I read that article. Yes, that article. You know the New York Times article about Success Academy Charter Schools; about how they employ rigid and punitive teaching and management methods to produce very strong standardized test results. Yeah, that article. You read it too, right? And what was your response? Outrage? Indignation? Horror?
In my Twitter feed (which is how I was introduced to the article in the first place), I found an assortment of these reactions which, not surprisingly, resonated. No, I would not wish for my own children to experience that type of schooling. Yes, I find it deplorable that public shaming of underperforming students is relied on as a viable teaching and motivational strategy. Yes, I concur that the definition of academic success as evidenced by high test scores is narrow and misleading. And no, I do not believe for a moment that Ms. Moskowitz and her billionaire backers care as much about the improvement of outcomes for poor brown and black children as they claim to.
After reading and re-reading the article, I found my desire and need to cast the Success Academy Charter Schools and their feckless CEO, Eva Moskowitz as the obvious villains nearly irresistible. Because we have a narrative here. And our brains are hard-wired for stories. The story goes: innocent poor brown and black children and their families become pawns in a much larger political and financial shell game in which obscenely wealthy hedge fund managers use education reform efforts as a cover for protecting their financial gains in the short and long term. (See this article for more.) Poor brown and black families in this narrative lack agency and wits to do much beyond make the most of the hands they are dealt. At the same time, middle class liberals protest on the street and via social media while sending their own children to imperfect yet workable public and private schools. This is what I perceive to be a widespread narrative. It is simplistic, has fairly flat characters and beyond the occasional ideological skirmish, offers little in the way of visible action.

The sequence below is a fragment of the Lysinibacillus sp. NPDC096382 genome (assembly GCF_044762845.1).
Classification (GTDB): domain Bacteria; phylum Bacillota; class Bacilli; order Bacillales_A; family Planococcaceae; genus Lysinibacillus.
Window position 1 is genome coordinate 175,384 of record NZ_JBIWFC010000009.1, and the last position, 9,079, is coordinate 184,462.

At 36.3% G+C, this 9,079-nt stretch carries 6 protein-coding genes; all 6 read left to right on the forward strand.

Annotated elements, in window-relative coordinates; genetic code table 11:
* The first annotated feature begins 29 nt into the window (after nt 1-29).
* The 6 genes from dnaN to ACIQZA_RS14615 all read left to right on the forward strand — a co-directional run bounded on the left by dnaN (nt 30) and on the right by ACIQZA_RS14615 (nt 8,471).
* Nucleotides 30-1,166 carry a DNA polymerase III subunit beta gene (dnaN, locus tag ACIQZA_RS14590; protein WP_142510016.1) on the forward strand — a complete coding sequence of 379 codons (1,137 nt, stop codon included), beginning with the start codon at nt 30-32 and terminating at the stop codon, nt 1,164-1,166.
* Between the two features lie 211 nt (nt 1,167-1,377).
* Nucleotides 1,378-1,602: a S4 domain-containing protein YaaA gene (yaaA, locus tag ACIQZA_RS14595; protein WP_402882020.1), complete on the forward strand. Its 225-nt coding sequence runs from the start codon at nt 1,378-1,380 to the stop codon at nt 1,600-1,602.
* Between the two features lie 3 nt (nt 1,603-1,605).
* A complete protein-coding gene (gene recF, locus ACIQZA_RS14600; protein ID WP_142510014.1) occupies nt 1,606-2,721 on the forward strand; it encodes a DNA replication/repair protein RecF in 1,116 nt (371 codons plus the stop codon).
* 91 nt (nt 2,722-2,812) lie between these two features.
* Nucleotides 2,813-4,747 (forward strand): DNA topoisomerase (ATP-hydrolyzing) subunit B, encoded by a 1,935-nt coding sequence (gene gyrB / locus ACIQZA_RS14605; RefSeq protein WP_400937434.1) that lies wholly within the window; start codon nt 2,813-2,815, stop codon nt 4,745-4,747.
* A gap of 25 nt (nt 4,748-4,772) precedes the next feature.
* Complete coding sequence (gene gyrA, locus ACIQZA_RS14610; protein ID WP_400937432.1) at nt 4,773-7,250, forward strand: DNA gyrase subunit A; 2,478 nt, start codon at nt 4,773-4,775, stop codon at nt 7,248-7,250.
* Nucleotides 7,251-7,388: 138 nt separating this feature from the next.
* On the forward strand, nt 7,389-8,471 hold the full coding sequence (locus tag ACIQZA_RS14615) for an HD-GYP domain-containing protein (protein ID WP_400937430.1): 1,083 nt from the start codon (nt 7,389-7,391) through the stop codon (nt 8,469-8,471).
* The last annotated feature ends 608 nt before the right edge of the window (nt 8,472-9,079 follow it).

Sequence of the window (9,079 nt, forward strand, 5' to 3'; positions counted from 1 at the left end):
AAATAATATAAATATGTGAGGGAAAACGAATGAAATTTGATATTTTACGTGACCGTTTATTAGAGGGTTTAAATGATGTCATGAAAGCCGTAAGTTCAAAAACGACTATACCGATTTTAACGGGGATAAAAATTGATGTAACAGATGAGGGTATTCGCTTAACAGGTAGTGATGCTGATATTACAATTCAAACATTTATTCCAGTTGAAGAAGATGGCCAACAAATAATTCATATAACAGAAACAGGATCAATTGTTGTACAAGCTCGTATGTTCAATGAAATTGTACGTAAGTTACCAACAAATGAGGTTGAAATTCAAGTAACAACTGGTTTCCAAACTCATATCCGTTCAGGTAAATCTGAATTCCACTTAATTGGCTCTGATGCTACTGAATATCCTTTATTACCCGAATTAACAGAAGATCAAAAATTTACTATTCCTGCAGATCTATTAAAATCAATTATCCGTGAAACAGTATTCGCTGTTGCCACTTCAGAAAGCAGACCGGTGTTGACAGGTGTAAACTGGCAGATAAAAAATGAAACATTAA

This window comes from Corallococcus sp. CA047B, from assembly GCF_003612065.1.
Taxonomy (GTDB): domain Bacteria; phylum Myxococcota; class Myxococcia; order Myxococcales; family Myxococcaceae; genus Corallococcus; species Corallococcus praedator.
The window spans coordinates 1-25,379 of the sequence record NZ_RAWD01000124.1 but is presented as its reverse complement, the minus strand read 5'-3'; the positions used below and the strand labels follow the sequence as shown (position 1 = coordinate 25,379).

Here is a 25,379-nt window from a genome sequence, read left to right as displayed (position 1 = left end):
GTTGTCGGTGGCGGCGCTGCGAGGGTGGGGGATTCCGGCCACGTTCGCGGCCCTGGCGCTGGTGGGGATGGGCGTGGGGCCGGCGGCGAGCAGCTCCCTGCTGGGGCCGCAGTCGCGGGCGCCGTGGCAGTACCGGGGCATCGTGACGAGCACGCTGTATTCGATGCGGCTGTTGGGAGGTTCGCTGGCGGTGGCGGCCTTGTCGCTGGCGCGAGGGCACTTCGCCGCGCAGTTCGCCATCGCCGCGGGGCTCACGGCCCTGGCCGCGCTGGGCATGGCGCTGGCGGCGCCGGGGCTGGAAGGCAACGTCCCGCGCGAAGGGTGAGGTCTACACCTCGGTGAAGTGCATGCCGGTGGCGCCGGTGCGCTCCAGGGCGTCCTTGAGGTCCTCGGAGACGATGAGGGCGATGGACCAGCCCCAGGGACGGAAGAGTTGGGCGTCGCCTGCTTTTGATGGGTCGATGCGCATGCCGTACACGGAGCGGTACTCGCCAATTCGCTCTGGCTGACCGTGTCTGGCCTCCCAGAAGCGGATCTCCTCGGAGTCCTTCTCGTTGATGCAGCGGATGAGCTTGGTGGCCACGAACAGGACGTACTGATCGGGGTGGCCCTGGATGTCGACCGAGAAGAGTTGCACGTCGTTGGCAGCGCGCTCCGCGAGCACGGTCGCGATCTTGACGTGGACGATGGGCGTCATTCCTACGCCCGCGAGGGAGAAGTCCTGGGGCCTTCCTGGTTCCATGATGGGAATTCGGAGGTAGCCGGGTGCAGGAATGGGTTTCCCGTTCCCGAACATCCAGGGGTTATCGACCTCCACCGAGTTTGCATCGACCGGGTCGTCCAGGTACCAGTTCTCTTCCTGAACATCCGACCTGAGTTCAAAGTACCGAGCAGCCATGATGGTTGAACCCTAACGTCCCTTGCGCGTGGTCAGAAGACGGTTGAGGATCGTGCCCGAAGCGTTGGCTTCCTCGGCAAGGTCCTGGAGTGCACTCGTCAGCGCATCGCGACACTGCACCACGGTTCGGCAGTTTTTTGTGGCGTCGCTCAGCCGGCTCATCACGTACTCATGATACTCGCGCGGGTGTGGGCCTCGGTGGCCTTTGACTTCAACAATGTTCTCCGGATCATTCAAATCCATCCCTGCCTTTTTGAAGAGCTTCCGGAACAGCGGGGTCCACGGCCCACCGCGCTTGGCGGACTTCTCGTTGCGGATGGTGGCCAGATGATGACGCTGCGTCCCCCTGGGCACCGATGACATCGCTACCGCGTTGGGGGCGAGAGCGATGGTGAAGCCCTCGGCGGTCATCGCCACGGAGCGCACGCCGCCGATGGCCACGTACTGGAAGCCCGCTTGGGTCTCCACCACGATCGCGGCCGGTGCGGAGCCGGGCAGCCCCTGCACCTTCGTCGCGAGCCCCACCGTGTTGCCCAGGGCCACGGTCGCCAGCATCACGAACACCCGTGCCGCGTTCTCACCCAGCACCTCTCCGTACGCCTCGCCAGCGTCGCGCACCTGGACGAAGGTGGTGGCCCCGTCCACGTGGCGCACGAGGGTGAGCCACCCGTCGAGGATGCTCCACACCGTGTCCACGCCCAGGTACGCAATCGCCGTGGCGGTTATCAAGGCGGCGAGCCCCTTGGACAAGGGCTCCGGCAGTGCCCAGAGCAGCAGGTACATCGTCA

The reality, however, is and must be so much more complicated, messy and multifaceted than this particular narrative. Each intersection of individuals – students, teachers, parents, principals, charter CEO – yields a host a perspectives and ideas which may blend, align, collide, or explode at various junctures. That’s the picture that is so much harder to show. Because it’s more than a picture; these are phenomena unfolding in real-time where not all elements are on display or available for armchair interpretation. While the flat narrative fits nicely with my pre-selected biases, my thinking, and worse, my potential understanding are weaker for taking this story at face value. If I step away from the flat narrative, then I must also acknowledge all the things about which I know next to nothing.
I do not teach and have never taught in a public school. Or in a charter school. I do not live in New York City nor have I ever. I am African-American and my upbringing was distinctly middle class. I have never lived in poverty and I cannot claim to know that experience. The list could go on and on. What I do have are beliefs about society, about education, about the power of writing, about the power of reading and dialoguing to further and deepen my understanding of the world you and I inhabit. I also have my unique life experiences which inform and also filter my perceptions of what is and what is true.